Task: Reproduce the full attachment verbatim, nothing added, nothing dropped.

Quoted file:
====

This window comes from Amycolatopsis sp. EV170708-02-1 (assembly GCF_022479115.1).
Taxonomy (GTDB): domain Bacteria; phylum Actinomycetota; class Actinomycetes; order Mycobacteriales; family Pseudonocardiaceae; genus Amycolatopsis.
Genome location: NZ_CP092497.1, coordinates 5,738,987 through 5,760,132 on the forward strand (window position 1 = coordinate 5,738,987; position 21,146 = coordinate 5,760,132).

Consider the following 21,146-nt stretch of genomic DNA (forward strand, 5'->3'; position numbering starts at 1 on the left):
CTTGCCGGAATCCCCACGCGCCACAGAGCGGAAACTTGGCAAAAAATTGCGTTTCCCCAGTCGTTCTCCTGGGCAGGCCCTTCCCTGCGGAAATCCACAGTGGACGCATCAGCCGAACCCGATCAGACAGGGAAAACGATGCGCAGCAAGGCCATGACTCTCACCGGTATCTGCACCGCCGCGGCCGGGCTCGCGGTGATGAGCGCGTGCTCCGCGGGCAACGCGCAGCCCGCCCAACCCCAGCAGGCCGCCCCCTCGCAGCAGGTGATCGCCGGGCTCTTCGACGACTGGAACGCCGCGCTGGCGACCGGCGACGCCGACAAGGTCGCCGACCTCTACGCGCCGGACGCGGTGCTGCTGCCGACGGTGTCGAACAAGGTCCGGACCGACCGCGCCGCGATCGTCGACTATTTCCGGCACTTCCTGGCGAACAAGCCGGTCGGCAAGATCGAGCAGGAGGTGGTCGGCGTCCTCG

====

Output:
This window comes from Amycolatopsis sp. EV170708-02-1 (assembly GCF_022479115.1).
Taxonomy (GTDB): domain Bacteria; phylum Actinomycetota; class Actinomycetes; order Mycobacteriales; family Pseudonocardiaceae; genus Amycolatopsis.
Genome location: NZ_CP092497.1, coordinates 5,738,987 through 5,760,132 on the forward strand (window position 1 = coordinate 5,738,987; position 21,146 = coordinate 5,760,132).

Consider the following 21,146-nt stretch of genomic DNA (forward strand, 5'->3'; position numbering starts at 1 on the left):
CTTGCCGGAATCCCCACGCGCCACAGAGCGGAAACTTGGCAAAAAATTGCGTTTCCCCAGTCGTTCTCCTGGGCAGGCCCTTCCCTGCGGAAATCCACAGTGGACGCATCAGCCGAACCCGATCAGACAGGGAAAACGATGCGCAGCAAGGCCATGACTCTCACCGGTATCTGCACCGCCGCGGCCGGGCTCGCGGTGATGAGCGCGTGCTCCGCGGGCAACGCGCAGCCCGCCCAACCCCAGCAGGCCGCCCCCTCGCAGCAGGTGATCGCCGGGCTCTTCGACGACTGGAACGCCGCGCTGGCGACCGGCGACGCCGACAAGGTCGCCGACCTCTACGCGCCGGACGCGGTGCTGCTGCCGACGGTGTCGAACAAGGTCCGGACCGACCGCGCCGCGATCGTCGACTATTTCCGGCACTTCCTGGCGAACAAGCCGGTCGGCAAGATCGAGCAGGAGGTGGTCGGCGTCCTCG